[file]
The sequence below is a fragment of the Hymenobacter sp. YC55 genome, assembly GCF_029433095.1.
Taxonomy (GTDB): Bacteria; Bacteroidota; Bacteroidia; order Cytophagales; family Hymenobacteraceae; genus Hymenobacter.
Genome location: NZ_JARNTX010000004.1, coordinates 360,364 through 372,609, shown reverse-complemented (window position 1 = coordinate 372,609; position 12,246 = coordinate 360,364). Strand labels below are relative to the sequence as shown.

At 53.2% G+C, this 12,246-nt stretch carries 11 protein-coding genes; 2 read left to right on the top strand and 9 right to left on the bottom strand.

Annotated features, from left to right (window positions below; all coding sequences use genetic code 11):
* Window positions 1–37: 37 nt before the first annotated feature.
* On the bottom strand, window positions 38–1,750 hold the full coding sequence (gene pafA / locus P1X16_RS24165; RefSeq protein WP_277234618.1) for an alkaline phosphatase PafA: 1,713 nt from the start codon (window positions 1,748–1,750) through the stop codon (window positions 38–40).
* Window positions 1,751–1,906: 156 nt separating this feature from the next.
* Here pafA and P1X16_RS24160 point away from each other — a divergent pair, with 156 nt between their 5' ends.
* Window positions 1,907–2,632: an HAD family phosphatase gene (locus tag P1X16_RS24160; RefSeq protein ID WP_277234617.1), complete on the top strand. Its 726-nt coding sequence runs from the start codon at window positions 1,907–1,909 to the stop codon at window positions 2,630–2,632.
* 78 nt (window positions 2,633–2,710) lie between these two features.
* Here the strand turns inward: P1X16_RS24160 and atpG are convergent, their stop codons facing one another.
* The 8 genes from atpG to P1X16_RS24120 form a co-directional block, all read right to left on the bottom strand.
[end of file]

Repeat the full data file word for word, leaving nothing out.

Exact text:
The sequence below is a fragment of the Hymenobacter sp. YC55 genome, assembly GCF_029433095.1.
Taxonomy (GTDB): Bacteria; Bacteroidota; Bacteroidia; order Cytophagales; family Hymenobacteraceae; genus Hymenobacter.
Genome location: NZ_JARNTX010000004.1, coordinates 360,364 through 372,609, shown reverse-complemented (window position 1 = coordinate 372,609; position 12,246 = coordinate 360,364). Strand labels below are relative to the sequence as shown.

At 53.2% G+C, this 12,246-nt stretch carries 11 protein-coding genes; 2 read left to right on the top strand and 9 right to left on the bottom strand.

Annotated features, from left to right (window positions below; all coding sequences use genetic code 11):
* Window positions 1–37: 37 nt before the first annotated feature.
* On the bottom strand, window positions 38–1,750 hold the full coding sequence (gene pafA / locus P1X16_RS24165; RefSeq protein WP_277234618.1) for an alkaline phosphatase PafA: 1,713 nt from the start codon (window positions 1,748–1,750) through the stop codon (window positions 38–40).
* Window positions 1,751–1,906: 156 nt separating this feature from the next.
* Here pafA and P1X16_RS24160 point away from each other — a divergent pair, with 156 nt between their 5' ends.
* Window positions 1,907–2,632: an HAD family phosphatase gene (locus tag P1X16_RS24160; RefSeq protein ID WP_277234617.1), complete on the top strand. Its 726-nt coding sequence runs from the start codon at window positions 1,907–1,909 to the stop codon at window positions 2,630–2,632.
* 78 nt (window positions 2,633–2,710) lie between these two features.
* Here the strand turns inward: P1X16_RS24160 and atpG are convergent, their stop codons facing one another.
* The 8 genes from atpG to P1X16_RS24120 form a co-directional block, all read right to left on the bottom strand.